The United Arab Emirates is about to launch its first mission to Mars. It will be the Arab world's first flight to another planet.
The SUV-sized spacecraft, called the Hope probe, will spend seven months travelling to Mars. Once it arrives, Hope will study the red planet's atmosphere by monitoring how it interacts with solar wind and tracking its loss of hydrogen and oxygen.
Its goal will be to chart a global map of the planet's climate across an entire Martian year.
That would be humanity's first such picture of Mars's atmosphere.
"We'll be able to cover all of Mars, through all times of day, through an entire Martian year," Sarah Al Amiri, science lead for the mission and the UAE's minister for advanced sciences, told Nature.
Because of its large, oval-shaped orbit, Hope should be able to capture most of the planet in each of its 55-hour orbits.
"The Emiratis were very keen to make this not just a technology demonstrator, but make it contribute to the scientific understanding of Mars," Richard Zurek, chief scientist for the Mars Program Office at NASA's Jet Propulsion Laboratory, told Nature.
The probe is set to launch from the Tenaghashima Space Centre in Japan at 4:51 pm Eastern Time on Tuesday. It will be early Wednesday morning in Japan.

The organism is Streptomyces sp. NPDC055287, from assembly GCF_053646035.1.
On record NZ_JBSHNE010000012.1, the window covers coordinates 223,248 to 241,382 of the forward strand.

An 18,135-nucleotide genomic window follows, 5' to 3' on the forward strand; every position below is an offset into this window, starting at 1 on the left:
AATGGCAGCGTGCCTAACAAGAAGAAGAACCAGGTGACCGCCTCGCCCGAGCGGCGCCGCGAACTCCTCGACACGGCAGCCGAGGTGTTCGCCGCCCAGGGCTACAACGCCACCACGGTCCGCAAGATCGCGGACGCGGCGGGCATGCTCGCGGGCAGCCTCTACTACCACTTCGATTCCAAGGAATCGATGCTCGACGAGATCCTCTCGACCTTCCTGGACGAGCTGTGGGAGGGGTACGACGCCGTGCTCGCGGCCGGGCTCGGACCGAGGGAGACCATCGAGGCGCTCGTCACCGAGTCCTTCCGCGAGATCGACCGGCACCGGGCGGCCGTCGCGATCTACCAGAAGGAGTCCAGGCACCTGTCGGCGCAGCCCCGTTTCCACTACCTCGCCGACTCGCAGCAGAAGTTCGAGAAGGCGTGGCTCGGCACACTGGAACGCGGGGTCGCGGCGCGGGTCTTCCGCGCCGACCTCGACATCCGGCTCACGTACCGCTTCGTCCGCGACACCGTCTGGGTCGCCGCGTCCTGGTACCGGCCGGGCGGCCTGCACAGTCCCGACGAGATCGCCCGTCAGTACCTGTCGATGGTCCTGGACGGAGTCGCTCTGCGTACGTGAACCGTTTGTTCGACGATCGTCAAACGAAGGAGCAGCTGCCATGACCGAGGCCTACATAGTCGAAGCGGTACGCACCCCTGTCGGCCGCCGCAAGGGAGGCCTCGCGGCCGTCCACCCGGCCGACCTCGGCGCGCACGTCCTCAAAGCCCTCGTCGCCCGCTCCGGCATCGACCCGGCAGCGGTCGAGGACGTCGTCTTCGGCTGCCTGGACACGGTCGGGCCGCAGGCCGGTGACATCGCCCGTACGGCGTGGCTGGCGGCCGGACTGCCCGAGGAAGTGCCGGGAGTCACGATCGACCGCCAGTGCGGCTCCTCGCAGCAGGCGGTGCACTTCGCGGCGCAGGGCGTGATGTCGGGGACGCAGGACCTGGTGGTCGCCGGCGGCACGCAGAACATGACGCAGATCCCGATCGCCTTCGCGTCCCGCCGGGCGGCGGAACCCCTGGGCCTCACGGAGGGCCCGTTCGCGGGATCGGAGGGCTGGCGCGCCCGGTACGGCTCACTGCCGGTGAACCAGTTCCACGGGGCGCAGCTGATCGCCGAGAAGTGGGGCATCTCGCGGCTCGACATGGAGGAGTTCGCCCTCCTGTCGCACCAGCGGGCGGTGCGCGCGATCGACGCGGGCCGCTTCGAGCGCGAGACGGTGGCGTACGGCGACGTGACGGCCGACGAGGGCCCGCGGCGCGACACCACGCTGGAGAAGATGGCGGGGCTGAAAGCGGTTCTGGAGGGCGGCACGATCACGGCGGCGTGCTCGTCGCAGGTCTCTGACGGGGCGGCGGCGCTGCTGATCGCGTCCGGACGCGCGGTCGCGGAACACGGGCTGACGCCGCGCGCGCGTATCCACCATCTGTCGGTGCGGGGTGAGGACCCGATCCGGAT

Hope is one of three missions poised to launch for Mars in the final weeks of July. NASA plans to launch its next Mars rover, called Perseverance, on July 30. China is also gearing up to launch a rover, along with its own Mars-orbiting spacecraft, before the month is over.
The launches are scheduled so close together because they must catch Mars as it passes close to Earth in the planets' orbital paths. If the agencies involved miss this chance, they won't have another opportunity to launch until 2022.
If all goes well, the Hope probe will reach Mars by February 2021 and study the planet from above for two years.
Watch the UAE's livestream of the launch below.
The Japanese launch provider, Mitsubishi Heavy Industries, will also broadcast the launch live:
This article was originally published by Business Insider.
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